Etching chamber 50 is configured to contain a downstream plasma. As is well known to those skilled in the art, downstream plasma etching is widely regarded as the least damaging of the dry etching technologies, thus providing for potentially the highest quality final layers. A carrier gas, containing a reactive chemical or mixture of reactive chemicals, is passed through reactive species generating means 56, for example a microwave cavity, and the carrier gas containing the reactive species is directed into etching chamber 50 through inlet port 53. It is well understood that the choice of a reactive chemical, or mixture of reactive chemicals, is determined by the nature of the semiconductor material to be etched. For example a mixture of carbon tetrafluoride (CF4) and oxygen is suitable for etching silicon. Etching chamber 50 further includes transparent window 54 forming one wall or a portion of a wall of etching chamber 50. Substrate 40 is positioned on temperature controlled chuck 52 which is used to maintain substrate 40 at a predetermined temperature. This enables one to maximize the differential heating and overall etch rate of substrate 40. Transparent window 54 is positioned so that semiconductor substrate 40 is in a direct line of sight to a laser scan unit 58, shown mounted externally to etching chamber 50 in FIG. 1. Laser scan unit 58 is capable of directing an optical heating beam through transparent window 54 to portions of semiconductor substrate 40. Laser scan unit 58 is able to scan essentially the entire semiconductor substrate 40 and selectively heat particular portions of semiconductor substrate 40, as per heating profile map 130.

Etching chamber 50 further comprises outlet port 55 which is coupled to vacuum generating apparatus 60 which serves to maintain etching chamber 50 at a sub-atmospheric pressure. This is consistent with well known downstream plasma etching processing.

It should be understood that the configuration of etch chamber 50 may be varied for particular applications. The position and nature of reactive species generation means 56, inlet port 53, outlet port 55 and other particulars of etching chamber 50 are individually configurable. Therefore the configuration of the aforementioned non-essential elements is not critical, in general, to the proper functioning of the present invention. However, the relative position of transparent window 54 must allow direct line of sight between semiconductor substrate 40 and laser scan unit 58.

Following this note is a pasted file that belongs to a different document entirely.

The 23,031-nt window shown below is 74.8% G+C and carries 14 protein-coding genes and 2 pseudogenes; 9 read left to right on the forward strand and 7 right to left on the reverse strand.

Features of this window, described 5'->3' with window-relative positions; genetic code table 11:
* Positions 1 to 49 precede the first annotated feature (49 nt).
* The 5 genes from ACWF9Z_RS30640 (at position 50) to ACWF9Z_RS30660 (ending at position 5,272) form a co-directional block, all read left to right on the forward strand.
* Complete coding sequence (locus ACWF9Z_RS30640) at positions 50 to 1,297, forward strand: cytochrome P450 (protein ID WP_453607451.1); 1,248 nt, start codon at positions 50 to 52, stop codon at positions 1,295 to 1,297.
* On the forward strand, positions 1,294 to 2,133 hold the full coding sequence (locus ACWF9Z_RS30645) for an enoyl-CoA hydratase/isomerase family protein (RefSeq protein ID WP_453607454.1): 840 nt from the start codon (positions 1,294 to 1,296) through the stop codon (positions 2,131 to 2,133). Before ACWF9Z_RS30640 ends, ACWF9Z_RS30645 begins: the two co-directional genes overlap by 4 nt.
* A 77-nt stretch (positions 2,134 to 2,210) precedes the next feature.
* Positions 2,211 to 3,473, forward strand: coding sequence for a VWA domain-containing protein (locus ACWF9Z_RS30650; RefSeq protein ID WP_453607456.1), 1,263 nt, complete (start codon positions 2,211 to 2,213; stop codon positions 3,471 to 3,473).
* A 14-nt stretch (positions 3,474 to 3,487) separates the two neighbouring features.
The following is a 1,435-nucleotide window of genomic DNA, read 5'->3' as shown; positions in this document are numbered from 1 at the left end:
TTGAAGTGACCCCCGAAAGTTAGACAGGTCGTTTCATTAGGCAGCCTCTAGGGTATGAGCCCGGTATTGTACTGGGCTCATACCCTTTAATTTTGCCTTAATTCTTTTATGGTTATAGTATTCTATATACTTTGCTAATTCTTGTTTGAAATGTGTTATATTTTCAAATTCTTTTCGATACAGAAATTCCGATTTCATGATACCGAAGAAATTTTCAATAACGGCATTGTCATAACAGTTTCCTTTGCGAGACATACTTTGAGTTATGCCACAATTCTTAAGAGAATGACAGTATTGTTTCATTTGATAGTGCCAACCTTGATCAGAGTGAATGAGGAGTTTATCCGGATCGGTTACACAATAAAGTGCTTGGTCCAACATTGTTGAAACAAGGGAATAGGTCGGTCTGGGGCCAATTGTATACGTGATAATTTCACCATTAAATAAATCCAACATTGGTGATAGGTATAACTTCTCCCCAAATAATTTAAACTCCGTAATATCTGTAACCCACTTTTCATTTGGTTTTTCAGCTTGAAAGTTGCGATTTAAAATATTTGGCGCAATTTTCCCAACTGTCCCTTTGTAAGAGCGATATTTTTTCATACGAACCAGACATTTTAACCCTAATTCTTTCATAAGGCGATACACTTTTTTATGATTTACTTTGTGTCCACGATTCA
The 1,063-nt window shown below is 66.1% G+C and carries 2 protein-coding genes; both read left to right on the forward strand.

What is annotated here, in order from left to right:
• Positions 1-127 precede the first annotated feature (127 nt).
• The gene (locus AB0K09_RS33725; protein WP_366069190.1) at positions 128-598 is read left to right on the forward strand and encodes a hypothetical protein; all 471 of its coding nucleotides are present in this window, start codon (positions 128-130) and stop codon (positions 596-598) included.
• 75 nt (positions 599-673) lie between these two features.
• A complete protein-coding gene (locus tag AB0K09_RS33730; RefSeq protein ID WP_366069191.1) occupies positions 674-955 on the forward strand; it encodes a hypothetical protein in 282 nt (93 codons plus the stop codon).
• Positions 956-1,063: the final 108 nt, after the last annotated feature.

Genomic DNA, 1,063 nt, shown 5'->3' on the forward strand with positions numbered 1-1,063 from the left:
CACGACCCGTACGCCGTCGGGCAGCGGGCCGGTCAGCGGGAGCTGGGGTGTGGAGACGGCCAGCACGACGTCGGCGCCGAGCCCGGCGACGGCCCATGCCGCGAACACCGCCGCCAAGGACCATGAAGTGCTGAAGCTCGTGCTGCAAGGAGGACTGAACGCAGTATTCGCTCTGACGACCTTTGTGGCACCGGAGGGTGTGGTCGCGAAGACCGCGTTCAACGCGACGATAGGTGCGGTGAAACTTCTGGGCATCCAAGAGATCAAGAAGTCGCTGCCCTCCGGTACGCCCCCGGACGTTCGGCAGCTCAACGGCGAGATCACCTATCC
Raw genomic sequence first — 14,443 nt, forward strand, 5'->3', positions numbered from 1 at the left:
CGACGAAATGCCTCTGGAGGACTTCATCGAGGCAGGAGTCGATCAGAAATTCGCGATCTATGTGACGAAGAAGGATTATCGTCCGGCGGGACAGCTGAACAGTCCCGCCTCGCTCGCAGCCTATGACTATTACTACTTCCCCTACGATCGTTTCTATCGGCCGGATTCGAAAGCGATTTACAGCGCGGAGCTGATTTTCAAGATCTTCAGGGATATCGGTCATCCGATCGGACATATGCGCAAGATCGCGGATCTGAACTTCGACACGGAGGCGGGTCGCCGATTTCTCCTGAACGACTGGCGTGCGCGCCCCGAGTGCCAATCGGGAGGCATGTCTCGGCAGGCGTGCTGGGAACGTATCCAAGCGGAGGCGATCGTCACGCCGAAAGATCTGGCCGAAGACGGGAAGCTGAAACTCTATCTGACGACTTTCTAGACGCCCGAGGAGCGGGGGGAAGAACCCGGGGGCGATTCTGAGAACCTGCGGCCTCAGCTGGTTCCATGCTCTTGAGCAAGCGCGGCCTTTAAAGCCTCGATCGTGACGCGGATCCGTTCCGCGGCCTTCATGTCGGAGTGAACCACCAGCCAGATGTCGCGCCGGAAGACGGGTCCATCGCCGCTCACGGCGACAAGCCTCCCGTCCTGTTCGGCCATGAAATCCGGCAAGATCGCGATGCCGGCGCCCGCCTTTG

It should be apparent, that LAPCE etching chamber 50, as described, will encompass no mechanical motion within the etching chamber during processing thus eliminating this major potential source of contamination. In addition, it should be apparent that the LAPCE system is capable of etching all portions of substrate 40 at all times, thus providing an increased throughput as compared to systems utilizing a spatially confined plasma.

In FIG. 2 laser scan unit 58 comprises heating apparatus 70 and position control unit 72. Heating apparatus 70 can comprise any high energy optical source capable of being focused to and absorbed by all portions of substrate 40, through transparent window 54 (see FIG. 1). In addition, heating apparatus 70 must be capable of having its energy output modulated to generate differential heating. A laser is well known as such a heating apparatus. Therefore for ease of description and understanding, heating apparatus 70 will heretofore be referred to as laser generation apparatus 70, although it should be understood that other heating elements capable of such energy output modulation can be used. In a similar manner, position control unit 72 will be understood to be a combination of a computer and mechanical components configured in a manner to be capable of directing the position of any high energy optical source, but for ease of description and understanding will be referred to heretofore as laser position control unit 72. The scope of the present invention is not intended to be limited by the use of this laser terminology, and heating sources other than lasers are understood to be included.